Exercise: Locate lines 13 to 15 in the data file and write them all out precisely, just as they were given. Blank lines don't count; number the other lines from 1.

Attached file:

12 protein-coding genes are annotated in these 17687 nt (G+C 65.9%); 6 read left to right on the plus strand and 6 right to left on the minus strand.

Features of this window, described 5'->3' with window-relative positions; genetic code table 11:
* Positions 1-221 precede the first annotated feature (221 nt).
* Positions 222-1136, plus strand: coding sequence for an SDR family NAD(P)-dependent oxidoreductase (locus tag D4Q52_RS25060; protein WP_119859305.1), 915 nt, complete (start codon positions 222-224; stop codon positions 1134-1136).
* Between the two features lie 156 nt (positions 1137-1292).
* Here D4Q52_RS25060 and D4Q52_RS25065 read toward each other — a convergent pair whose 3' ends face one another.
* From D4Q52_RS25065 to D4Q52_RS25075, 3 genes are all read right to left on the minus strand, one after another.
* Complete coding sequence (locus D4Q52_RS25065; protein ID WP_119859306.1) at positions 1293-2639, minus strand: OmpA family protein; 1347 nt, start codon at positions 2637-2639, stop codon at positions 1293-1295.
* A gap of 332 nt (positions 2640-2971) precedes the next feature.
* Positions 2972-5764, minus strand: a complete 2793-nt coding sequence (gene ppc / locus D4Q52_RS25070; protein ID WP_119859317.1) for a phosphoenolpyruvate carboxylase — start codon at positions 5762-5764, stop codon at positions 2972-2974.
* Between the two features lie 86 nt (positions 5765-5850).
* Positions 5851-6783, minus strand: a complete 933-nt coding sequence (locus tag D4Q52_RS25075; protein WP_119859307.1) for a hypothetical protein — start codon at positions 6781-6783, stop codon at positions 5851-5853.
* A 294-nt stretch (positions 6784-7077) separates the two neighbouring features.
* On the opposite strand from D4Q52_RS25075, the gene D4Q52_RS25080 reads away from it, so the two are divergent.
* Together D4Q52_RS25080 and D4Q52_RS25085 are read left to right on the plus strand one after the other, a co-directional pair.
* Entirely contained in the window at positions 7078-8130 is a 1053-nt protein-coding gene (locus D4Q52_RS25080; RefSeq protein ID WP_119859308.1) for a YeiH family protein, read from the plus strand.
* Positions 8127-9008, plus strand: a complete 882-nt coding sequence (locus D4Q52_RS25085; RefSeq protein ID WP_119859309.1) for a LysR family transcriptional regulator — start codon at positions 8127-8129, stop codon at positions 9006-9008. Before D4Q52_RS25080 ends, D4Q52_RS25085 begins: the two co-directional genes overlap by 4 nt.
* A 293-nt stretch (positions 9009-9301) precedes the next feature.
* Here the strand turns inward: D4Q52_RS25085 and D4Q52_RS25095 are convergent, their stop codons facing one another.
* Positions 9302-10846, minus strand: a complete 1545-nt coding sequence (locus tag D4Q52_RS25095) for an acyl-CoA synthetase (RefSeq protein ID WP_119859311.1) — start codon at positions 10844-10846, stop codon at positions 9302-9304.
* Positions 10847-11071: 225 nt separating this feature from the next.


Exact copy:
* A 294-nt stretch (positions 6784-7077) separates the two neighbouring features.
* On the opposite strand from D4Q52_RS25075, the gene D4Q52_RS25080 reads away from it, so the two are divergent.
* Together D4Q52_RS25080 and D4Q52_RS25085 are read left to right on the plus strand one after the other, a co-directional pair.